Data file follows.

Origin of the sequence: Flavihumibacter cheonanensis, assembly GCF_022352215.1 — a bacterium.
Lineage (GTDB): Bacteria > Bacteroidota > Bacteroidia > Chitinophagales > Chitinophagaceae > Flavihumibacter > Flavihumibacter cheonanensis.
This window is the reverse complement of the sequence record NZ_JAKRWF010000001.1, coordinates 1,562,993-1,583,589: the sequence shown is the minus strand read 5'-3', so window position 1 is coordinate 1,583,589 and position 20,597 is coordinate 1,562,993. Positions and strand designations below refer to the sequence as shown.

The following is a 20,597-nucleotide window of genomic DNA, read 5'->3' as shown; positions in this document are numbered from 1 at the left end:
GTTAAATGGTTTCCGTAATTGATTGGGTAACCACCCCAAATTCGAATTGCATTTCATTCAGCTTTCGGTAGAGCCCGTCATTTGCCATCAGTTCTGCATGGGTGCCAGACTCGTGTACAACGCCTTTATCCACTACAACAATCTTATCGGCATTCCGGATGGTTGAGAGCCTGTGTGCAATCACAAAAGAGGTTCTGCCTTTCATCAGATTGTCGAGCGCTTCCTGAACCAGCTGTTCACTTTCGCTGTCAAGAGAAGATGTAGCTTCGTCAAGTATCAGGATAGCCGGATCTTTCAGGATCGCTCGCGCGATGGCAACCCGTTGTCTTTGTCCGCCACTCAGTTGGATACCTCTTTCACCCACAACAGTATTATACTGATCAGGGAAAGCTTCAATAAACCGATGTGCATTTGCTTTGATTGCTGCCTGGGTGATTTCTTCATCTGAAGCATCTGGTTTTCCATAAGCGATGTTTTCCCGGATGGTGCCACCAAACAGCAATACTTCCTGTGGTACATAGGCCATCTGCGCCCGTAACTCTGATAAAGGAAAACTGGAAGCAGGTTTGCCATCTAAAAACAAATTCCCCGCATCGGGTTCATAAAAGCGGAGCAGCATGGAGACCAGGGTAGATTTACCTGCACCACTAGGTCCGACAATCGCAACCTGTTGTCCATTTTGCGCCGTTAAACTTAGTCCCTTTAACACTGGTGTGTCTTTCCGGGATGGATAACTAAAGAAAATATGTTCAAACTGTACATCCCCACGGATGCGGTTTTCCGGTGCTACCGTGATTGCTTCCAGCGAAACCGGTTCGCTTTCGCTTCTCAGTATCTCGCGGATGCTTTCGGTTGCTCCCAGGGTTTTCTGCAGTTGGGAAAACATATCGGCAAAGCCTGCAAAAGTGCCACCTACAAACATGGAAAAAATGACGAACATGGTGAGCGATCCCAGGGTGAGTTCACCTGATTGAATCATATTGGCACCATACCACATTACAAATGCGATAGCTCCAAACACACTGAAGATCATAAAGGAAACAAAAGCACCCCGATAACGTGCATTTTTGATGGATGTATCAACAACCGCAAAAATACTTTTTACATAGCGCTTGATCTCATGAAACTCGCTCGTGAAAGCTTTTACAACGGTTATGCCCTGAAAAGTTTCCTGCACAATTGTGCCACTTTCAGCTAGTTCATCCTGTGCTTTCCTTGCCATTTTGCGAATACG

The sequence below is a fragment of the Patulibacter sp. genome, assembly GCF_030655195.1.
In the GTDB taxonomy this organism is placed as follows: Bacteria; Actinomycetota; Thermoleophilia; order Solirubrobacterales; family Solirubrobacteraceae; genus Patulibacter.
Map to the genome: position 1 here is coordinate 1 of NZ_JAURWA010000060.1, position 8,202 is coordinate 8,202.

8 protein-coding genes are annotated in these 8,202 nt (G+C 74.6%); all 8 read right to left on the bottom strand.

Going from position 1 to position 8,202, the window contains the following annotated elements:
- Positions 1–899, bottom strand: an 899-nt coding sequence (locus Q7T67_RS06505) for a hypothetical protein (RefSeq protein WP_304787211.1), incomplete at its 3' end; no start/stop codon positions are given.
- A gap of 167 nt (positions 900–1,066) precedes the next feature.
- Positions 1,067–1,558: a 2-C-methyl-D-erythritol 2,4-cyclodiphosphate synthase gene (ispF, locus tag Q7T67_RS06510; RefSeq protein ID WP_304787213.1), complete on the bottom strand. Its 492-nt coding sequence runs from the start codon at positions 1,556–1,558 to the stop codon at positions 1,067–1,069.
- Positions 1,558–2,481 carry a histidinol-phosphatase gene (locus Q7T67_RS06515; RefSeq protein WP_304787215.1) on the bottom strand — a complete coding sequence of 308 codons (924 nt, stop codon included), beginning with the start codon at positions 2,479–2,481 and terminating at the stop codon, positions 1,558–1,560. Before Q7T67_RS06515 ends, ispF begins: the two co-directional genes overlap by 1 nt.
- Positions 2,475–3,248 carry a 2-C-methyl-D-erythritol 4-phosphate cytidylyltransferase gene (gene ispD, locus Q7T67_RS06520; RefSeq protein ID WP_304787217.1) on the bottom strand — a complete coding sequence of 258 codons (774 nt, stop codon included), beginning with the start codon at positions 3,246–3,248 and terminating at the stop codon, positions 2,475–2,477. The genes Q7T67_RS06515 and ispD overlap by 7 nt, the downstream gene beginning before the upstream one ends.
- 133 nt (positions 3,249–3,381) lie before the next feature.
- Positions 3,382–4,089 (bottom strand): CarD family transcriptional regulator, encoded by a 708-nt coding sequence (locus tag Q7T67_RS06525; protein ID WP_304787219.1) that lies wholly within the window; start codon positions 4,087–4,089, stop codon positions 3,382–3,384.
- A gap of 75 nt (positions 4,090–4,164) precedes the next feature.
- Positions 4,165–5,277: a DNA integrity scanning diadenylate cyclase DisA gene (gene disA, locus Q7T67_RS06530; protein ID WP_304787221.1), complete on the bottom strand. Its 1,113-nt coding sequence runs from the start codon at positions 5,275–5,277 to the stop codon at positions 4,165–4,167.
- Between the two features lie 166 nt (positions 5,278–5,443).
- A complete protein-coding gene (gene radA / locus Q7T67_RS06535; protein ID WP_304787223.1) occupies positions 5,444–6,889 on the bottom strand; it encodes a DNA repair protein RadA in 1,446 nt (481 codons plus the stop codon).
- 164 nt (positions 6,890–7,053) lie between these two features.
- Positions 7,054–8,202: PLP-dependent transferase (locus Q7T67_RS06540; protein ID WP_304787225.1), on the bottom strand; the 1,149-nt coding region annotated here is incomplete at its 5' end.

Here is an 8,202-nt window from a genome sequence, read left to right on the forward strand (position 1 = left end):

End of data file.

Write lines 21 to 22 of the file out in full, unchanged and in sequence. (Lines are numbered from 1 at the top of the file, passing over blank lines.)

- A complete protein-coding gene (gene radA / locus Q7T67_RS06535; protein ID WP_304787223.1) occupies positions 5,444–6,889 on the bottom strand; it encodes a DNA repair protein RadA in 1,446 nt (481 codons plus the stop codon).
- 164 nt (positions 6,890–7,053) lie between these two features.